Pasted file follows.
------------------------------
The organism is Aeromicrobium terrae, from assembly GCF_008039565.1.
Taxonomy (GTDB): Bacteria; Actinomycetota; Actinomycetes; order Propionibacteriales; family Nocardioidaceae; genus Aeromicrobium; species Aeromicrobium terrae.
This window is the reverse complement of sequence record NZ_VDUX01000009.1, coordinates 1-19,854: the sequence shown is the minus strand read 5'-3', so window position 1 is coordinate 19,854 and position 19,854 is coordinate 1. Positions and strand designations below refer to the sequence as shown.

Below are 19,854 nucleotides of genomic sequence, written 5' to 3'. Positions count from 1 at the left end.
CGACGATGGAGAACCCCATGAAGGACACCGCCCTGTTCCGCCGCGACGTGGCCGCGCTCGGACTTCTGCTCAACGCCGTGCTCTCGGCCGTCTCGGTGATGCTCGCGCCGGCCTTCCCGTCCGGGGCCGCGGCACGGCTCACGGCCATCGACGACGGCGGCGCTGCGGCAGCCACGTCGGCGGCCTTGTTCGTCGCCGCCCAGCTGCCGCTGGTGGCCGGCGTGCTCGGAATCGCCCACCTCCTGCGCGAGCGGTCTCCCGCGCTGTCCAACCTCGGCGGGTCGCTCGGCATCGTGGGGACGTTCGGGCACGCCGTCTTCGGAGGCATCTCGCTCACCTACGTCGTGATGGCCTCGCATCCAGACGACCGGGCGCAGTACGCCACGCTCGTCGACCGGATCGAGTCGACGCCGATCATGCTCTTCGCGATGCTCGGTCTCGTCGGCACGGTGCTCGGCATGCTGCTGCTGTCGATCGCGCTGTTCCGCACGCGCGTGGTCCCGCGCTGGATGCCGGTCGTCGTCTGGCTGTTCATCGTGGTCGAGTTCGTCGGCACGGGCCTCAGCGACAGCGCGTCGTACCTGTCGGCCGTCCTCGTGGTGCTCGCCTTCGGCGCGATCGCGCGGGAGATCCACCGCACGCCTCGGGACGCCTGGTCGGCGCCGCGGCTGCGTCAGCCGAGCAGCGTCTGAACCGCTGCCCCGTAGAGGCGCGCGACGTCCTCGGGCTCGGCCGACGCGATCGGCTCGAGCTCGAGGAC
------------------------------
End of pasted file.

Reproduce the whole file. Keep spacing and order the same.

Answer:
The organism is Aeromicrobium terrae, from assembly GCF_008039565.1.
Taxonomy (GTDB): Bacteria; Actinomycetota; Actinomycetes; order Propionibacteriales; family Nocardioidaceae; genus Aeromicrobium; species Aeromicrobium terrae.
This window is the reverse complement of sequence record NZ_VDUX01000009.1, coordinates 1-19,854: the sequence shown is the minus strand read 5'-3', so window position 1 is coordinate 19,854 and position 19,854 is coordinate 1. Positions and strand designations below refer to the sequence as shown.

Below are 19,854 nucleotides of genomic sequence, written 5' to 3'. Positions count from 1 at the left end.
CGACGATGGAGAACCCCATGAAGGACACCGCCCTGTTCCGCCGCGACGTGGCCGCGCTCGGACTTCTGCTCAACGCCGTGCTCTCGGCCGTCTCGGTGATGCTCGCGCCGGCCTTCCCGTCCGGGGCCGCGGCACGGCTCACGGCCATCGACGACGGCGGCGCTGCGGCAGCCACGTCGGCGGCCTTGTTCGTCGCCGCCCAGCTGCCGCTGGTGGCCGGCGTGCTCGGAATCGCCCACCTCCTGCGCGAGCGGTCTCCCGCGCTGTCCAACCTCGGCGGGTCGCTCGGCATCGTGGGGACGTTCGGGCACGCCGTCTTCGGAGGCATCTCGCTCACCTACGTCGTGATGGCCTCGCATCCAGACGACCGGGCGCAGTACGCCACGCTCGTCGACCGGATCGAGTCGACGCCGATCATGCTCTTCGCGATGCTCGGTCTCGTCGGCACGGTGCTCGGCATGCTGCTGCTGTCGATCGCGCTGTTCCGCACGCGCGTGGTCCCGCGCTGGATGCCGGTCGTCGTCTGGCTGTTCATCGTGGTCGAGTTCGTCGGCACGGGCCTCAGCGACAGCGCGTCGTACCTGTCGGCCGTCCTCGTGGTGCTCGCCTTCGGCGCGATCGCGCGGGAGATCCACCGCACGCCTCGGGACGCCTGGTCGGCGCCGCGGCTGCGTCAGCCGAGCAGCGTCTGAACCGCTGCCCCGTAGAGGCGCGCGACGTCCTCGGGCTCGGCCGACGCGATCGGCTCGAGCTCGAGGAC